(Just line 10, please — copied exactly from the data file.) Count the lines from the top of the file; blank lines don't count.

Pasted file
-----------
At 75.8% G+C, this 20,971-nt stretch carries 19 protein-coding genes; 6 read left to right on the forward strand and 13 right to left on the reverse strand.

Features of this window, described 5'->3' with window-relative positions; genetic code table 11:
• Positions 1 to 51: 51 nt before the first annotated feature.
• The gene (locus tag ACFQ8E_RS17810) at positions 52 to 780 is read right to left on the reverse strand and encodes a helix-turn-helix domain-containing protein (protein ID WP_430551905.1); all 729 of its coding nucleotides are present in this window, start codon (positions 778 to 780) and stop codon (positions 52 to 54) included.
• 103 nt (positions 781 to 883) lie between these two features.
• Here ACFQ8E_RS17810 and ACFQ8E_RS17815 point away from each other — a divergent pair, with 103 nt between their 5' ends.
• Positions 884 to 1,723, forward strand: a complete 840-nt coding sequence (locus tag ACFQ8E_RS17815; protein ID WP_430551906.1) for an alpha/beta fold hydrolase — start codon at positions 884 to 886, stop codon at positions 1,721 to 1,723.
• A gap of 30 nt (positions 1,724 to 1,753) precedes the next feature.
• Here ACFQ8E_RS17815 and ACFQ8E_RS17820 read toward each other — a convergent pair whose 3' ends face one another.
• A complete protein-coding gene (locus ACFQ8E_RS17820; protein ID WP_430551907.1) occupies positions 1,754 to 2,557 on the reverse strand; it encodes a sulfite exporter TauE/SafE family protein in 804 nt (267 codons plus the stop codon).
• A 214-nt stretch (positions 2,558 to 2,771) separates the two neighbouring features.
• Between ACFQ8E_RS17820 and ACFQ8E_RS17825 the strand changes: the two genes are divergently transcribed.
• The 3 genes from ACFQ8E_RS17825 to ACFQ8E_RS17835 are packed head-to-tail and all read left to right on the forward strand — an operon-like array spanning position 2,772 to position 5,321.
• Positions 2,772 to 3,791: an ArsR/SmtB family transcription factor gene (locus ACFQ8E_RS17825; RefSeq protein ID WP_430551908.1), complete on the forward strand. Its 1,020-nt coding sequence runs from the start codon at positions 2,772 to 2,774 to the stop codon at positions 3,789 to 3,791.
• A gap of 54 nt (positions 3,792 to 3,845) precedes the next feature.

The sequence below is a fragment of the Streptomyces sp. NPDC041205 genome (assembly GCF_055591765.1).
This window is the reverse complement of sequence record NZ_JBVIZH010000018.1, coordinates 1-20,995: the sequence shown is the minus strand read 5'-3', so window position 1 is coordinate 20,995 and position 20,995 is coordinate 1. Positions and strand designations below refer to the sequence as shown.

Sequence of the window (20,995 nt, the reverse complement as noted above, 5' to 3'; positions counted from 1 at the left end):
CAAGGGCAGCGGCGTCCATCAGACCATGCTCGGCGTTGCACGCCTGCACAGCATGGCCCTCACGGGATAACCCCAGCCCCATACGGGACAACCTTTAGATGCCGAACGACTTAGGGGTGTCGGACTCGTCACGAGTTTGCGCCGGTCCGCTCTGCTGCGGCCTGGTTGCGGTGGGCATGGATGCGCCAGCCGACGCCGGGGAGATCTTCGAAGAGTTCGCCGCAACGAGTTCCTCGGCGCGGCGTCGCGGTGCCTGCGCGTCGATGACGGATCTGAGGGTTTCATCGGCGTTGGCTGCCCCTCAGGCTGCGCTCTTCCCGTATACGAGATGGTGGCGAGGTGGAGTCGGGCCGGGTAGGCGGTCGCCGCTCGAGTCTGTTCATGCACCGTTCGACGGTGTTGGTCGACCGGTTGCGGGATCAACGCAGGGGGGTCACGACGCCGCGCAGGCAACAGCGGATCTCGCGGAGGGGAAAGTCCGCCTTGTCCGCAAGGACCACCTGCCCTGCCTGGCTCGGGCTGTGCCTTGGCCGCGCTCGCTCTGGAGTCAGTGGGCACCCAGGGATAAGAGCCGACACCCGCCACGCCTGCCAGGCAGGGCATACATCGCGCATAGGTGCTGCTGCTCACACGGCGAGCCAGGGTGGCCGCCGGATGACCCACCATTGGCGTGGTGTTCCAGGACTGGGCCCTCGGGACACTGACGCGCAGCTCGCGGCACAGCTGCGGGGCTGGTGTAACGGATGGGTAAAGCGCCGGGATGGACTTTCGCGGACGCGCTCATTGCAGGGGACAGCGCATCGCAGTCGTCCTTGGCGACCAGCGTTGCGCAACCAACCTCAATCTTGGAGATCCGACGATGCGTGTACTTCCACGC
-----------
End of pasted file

• A complete protein-coding gene (locus ACFQ8E_RS17820; protein ID WP_430551907.1) occupies positions 1,754 to 2,557 on the reverse strand; it encodes a sulfite exporter TauE/SafE family protein in 804 nt (267 codons plus the stop codon).